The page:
Hosting the 2018 CitiesIPCC and Climate Change Science conference is a milestone that speaks to Edmonton's commitment to take part in the development of climate-resilient and sustainable cities.
Joan Greer University of Alberta

Event Legacy in Edmonton

The CitiesIPCC and Climate Change Science Conference laid a foundation for better-informed climate decision-making at the local level because of greater engagement between the policy, practice, and scientific communities working on and in urban areas. It helped establish a global blueprint to better understand climate change, the impact it has on cities, and the role that cities play in solving the challenge.

Ahead of the CitiesIPCC summit, Edmonton's mayor at the time, Don Iveson, congregated with mayors from all over the world to discuss the next steps for integrated city climate strategies. The Global Mayor Summit produced a joint declaration (Change for Climate - Edmonton Declaration) on climate change and cities. The Change for Climate initiative is a call to all Edmontonians to take action on climate change and work together to reduce greenhouse gas emissions, and it amplifies the message that rising greenhouse gas emissions severely impact cities.

During the CitiesIPCC summit, Explore Edmonton also introduced the Show Your Badge program. This program is a collaboration between Explore Edmonton, Edmonton Transit, and the City of Edmonton that provides complimentary transportation service on all existing Edmonton Transit Services (ETS). Delegates simply present their conference registration pass to transit drivers and ticket checkers in lieu of fare payment. The program grew out of the enhanced demand for sustainable transportation options for conference delegates throughout their stay in Edmonton. The Show Your Badge Program has helped to elevate Edmonton on the world stage as a sustainable, accessible, and safe city for conference events. The program is still highly sought after by event planners today.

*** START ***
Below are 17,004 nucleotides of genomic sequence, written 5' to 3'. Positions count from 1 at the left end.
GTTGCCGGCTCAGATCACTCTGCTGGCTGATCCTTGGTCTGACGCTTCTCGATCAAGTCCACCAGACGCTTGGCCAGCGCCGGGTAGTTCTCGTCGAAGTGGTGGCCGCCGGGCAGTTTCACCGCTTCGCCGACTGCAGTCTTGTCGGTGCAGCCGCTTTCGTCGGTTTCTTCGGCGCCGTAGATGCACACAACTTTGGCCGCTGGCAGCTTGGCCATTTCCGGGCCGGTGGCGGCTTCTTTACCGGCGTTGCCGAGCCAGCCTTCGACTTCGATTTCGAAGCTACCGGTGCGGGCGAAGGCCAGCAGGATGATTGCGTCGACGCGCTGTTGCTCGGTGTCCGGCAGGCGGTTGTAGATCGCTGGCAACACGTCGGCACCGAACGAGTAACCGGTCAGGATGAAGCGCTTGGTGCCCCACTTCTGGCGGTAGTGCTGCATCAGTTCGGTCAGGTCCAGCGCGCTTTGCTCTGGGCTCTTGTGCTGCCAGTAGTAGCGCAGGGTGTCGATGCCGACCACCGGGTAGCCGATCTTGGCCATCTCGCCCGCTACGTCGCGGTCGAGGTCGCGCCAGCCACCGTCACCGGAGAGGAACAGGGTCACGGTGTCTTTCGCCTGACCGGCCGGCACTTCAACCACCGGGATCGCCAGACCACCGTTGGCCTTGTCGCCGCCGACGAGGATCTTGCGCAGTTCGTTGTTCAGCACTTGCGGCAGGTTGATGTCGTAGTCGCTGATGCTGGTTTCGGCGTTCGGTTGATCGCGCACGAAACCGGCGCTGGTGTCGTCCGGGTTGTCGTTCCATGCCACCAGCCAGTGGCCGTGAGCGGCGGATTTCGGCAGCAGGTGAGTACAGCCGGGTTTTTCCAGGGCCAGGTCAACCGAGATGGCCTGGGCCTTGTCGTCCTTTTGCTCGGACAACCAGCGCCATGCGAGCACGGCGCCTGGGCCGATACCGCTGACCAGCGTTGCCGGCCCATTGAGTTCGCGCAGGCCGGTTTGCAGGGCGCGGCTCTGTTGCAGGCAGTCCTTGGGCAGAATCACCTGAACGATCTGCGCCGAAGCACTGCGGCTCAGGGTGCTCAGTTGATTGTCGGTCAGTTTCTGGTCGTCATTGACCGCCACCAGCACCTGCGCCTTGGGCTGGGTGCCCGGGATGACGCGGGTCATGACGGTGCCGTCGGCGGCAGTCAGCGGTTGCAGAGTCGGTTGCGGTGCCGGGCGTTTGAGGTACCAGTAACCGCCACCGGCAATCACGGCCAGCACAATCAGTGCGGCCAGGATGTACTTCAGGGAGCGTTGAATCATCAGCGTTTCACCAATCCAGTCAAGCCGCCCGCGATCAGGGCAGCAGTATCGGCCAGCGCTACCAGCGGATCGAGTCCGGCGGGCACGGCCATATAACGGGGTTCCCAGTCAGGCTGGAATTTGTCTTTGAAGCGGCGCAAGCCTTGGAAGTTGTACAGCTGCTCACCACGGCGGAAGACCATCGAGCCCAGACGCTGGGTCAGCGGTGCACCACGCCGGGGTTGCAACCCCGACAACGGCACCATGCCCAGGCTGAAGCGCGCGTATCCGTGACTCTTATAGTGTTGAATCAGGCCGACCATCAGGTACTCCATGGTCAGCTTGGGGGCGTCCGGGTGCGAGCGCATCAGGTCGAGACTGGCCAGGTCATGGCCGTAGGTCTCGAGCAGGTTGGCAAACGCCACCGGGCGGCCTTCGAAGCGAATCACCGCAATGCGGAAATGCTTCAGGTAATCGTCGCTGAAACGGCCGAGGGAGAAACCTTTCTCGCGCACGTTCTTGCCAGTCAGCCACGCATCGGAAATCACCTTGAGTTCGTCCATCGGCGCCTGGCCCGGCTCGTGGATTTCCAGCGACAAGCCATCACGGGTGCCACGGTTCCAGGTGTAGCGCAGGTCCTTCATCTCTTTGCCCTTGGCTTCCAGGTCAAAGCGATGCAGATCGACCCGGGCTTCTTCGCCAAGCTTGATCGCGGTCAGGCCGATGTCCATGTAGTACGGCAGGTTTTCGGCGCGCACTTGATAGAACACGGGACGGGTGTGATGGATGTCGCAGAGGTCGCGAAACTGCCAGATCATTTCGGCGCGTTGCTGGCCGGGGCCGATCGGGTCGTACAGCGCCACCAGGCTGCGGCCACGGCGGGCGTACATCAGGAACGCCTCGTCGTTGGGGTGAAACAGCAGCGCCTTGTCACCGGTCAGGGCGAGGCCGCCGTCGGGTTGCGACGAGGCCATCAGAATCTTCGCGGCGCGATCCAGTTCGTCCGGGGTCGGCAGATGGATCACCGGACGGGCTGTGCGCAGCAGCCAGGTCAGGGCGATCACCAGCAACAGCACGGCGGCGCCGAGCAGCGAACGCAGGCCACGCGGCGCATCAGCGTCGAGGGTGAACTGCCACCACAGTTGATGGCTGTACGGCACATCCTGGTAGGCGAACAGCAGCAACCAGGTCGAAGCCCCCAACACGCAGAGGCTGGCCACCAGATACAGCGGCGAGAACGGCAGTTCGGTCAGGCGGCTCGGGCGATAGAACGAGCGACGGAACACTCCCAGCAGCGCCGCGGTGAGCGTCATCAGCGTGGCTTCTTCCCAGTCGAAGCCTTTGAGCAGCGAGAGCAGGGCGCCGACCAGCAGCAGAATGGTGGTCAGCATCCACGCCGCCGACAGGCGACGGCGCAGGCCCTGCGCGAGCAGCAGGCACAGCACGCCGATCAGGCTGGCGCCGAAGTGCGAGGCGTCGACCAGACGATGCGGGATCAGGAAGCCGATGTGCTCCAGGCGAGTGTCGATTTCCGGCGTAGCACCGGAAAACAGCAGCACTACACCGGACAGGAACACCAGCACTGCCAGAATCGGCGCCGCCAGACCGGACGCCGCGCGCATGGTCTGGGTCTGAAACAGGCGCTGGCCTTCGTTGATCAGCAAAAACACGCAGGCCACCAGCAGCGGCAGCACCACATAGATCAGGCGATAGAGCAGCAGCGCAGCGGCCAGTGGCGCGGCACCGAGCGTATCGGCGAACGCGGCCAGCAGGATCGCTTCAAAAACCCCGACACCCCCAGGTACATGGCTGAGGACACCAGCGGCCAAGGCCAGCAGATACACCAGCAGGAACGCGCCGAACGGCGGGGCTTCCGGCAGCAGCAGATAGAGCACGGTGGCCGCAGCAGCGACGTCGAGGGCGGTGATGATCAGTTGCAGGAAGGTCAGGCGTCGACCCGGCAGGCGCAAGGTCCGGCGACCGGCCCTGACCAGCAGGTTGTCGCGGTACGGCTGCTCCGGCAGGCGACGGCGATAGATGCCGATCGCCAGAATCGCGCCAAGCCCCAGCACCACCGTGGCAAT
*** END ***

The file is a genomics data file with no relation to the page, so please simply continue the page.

I can always count on the Explore Edmonton team for being advocates for our city – they know the city so well, and always have top notch recommendations to offer a truly “Edmonton” experience to our guests.
Pascale Daigneault Conference Manager, BUKSA

Years from now we will look back at this conference and celebrate how the collaboration between the scientific community, policymakers, and practitioners helped to initiate positive change at every level, and how Edmonton and the Edmonton Convention Centre helped to set the stage for this gathering. Edmonton, Alberta, and Canada have embraced the idea that events can be a powerful catalyst for change in creating a more sustainable world.

Ensuring event sustainability is an integral part of our organizational goals. We are always encouraged by organizations that want to measure and understand the impacts of their events, and we know that today, companies are wanting to work with organizations that share these values. Shaping an event’s legacy goes right up to the top of an event checklist and is especially important when deciding on a host destination.